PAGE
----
I know it is just words right now, but maybe we can make something happen. The parents have the need, the educators want the changes and the country needs it to happen for a better future. So, what is our next step?

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Presentation Inspiration

SECA Conference                                            “Conference Selfie” Is that a thing?

My favorite kind of presentation is the one where I don’t have to do a whole lot. No, not because I am lazy, but because it means the conversation has taken off and all I have to do is guide and nudge it to make sure it stays on track.  That is exactly what happened at the Southern Early Childhood Association conference in New Orleans. My opening questions and activities were met with growing excitement and suddenly the conversation was catapulting off with a lot of voices lending their expertise.

I scribbled notes furiously and wanted to share a few of the really great observations with you here.

Just to recap, this presentation was called “Locally Source Culture: Creating Meaningful Community Partnerships.” The point was to get participants to think critically about their community and all the potential resources that existed and then spend a little time discussing how to “make contact” and start establishing a relationship. It was an extension of my article in Teaching Young Children but really aimed at getting people to rethink whether there was “nothing” in their community they could use (hint: that is almost NEVER true!)

Here are the inspiring points that the attendees brought up

  • Never underestimate the power of the little things: Maybe a big truck, a train ride or just a really cool tree. It is easy as adults to look at things through the wealth of life experience we have. Young children are not there yet! The most simple aspect of your community will be met with a sense of wonder
  • Bring the community to life that they may only see through a window: In communities where the main type of transportation is a car, many children may only SEE their community, not really experience it. Look for ways that you can bring them out into the community so it brings it to life for them and makes them feel connected
  • Connecting to the community helps humanize the people who are in it; One teacher shared how her class had a new appreciation for vegetables after meeting “Farmer Joe” and another shared they always make a point of welcoming police officers in the classroom to help children whose relationship with the police in their neighborhood is not as positive. She said she wanted them to see that police are people and can be friendly and helpful to them also
  • Your families are your first community: Look to your families first for ways to connect with the rest of your area. There are so many talents and skills among the parents and caregivers that can be shared with your class.  This might take some digging, they might not realize that they have anything worthwhile to share, but ask and encourage.Not only will there be a wider range of things you can expose the kids to, but think how it encourage those families! It gives them a chance to be the expert, gives the student a chance to “show off” the pride they have in their family. One teacher shared a wonderful tradition where they did a field trip to each child’s house. It let the child show off and allowed the whole class to appreciate how everyone has things about their home life that are the same and things that are different. That particular method will not work everywhere, but the spirit of it can be channeled.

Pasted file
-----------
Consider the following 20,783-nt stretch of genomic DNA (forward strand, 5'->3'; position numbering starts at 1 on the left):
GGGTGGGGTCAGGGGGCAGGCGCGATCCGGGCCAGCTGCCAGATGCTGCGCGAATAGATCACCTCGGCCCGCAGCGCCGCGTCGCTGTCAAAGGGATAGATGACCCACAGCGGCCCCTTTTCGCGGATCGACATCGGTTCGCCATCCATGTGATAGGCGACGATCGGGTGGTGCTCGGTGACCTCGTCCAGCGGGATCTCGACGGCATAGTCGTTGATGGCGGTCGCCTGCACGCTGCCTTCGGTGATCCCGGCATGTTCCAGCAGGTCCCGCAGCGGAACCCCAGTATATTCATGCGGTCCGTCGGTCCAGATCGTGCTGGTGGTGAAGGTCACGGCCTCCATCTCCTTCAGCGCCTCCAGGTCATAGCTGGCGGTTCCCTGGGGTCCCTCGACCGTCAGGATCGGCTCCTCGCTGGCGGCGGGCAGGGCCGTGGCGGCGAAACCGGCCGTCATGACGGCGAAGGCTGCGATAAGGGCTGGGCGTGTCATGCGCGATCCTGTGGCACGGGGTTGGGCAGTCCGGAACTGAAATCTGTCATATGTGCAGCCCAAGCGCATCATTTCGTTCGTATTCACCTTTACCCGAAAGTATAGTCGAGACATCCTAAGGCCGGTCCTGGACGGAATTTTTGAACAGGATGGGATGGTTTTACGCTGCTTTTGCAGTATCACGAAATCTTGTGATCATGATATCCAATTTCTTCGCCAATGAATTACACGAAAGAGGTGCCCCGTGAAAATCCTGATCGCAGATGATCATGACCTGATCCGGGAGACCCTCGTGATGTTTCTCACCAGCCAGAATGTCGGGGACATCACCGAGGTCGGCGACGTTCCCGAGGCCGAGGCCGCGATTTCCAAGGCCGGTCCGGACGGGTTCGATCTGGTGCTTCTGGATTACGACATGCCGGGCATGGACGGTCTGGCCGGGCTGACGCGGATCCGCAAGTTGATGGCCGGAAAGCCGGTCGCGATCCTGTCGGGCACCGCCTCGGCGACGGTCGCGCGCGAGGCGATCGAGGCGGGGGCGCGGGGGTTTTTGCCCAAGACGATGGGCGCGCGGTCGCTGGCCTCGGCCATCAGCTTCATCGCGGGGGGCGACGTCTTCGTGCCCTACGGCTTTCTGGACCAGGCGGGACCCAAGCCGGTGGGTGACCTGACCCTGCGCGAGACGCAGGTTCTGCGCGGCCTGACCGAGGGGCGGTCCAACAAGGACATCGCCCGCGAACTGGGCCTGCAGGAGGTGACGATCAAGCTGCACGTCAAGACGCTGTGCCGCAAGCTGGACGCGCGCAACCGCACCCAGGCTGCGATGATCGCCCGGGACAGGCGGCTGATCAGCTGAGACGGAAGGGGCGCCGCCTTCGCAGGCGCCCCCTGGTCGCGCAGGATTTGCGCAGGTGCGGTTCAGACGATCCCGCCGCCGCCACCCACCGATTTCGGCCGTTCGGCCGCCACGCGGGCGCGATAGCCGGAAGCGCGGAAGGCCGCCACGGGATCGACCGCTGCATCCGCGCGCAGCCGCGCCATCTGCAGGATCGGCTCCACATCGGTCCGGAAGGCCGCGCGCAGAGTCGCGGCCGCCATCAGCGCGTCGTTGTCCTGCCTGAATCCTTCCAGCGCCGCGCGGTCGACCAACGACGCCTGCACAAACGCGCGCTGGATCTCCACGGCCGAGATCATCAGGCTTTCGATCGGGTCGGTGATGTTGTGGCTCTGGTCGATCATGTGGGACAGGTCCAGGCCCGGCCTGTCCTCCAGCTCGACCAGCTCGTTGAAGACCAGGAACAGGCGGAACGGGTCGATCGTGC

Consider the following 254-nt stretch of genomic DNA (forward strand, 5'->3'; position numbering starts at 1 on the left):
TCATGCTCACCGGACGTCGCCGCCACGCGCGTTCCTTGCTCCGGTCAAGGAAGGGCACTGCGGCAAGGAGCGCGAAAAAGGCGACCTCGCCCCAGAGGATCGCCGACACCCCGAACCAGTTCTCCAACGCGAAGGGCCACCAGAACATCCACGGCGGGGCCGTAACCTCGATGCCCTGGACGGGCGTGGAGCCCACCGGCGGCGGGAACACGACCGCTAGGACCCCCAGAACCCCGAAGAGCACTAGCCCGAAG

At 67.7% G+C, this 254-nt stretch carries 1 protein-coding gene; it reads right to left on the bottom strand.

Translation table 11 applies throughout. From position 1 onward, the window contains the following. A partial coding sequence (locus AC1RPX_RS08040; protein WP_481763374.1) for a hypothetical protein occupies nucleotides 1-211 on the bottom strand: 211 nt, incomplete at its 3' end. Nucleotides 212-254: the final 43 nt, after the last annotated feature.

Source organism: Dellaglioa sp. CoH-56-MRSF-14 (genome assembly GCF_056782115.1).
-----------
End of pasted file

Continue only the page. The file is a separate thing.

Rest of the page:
• Community partnerships benefit all kids: Whether you have English Language Learners, children with special needs or a mixed-age classroom, looking at community partnerships is a great way to make something approachable for all learners. “Learning through doing” is a cornerstone for many places and they will be able to support you in your planning.
  • The community wants to get to know you: Many individuals, businesses and organizations in the community are eager to get to know you and your students. They may be just as unsure as you are about how to connect! They will need guidance on how to work with young children, how to engage with children with special needs or English Language Learners but they can be helped along the way. Your school can be a direct link for them to families and help community networks, agencies and community resources assist families.
  • Mutually Beneficial: Working within the community will help everyone feel more connected and engaged, and that seems like a good thing for everyone.
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Holiday Season- Conference Season

I didn’t mean to take a month “off” from writing. It just sort of…happened. Holidays, travel, a toddler hitting a “stage” and first trimester exhaustion came together in a perfect conglomerate of excuses to push it aside.

Like any skill or hobby (or…dare I say…New Years Resolution) once you fall out of the habit it is so much harder to start up again. Luckily, we are heading out of “holiday season” and into “conference season.” Conferences always get me fired up again about what I’m doing. After a session I am always scribbling notes and ideas in the margin of my outline and come away with about six new projects that I want to start IMMEDIATELY!

I’m making quite the round of conferences this spring. If you are going to any of them, come and find me!

I just got back from the Southern Early Childhood Association Conference but coming up there is….

* Virginia Association of Museums

* Virginia Association for Early Childhood Education

* American Alliance of Museums

I’m also trying something for the first time, I’ll be part of a Google Hangout sponsored by the National Arts Education Association all about young children and museums. This is online, free and happens over a lunch break (Feb. 11th at 1pm EST).  You will be able to join through their Google+ page (the main page is here). I’d love to have a lot of voices contributing and asking questions!

In case you need a refresher on “conference survival” you can read this post for tips! Have a great conference season.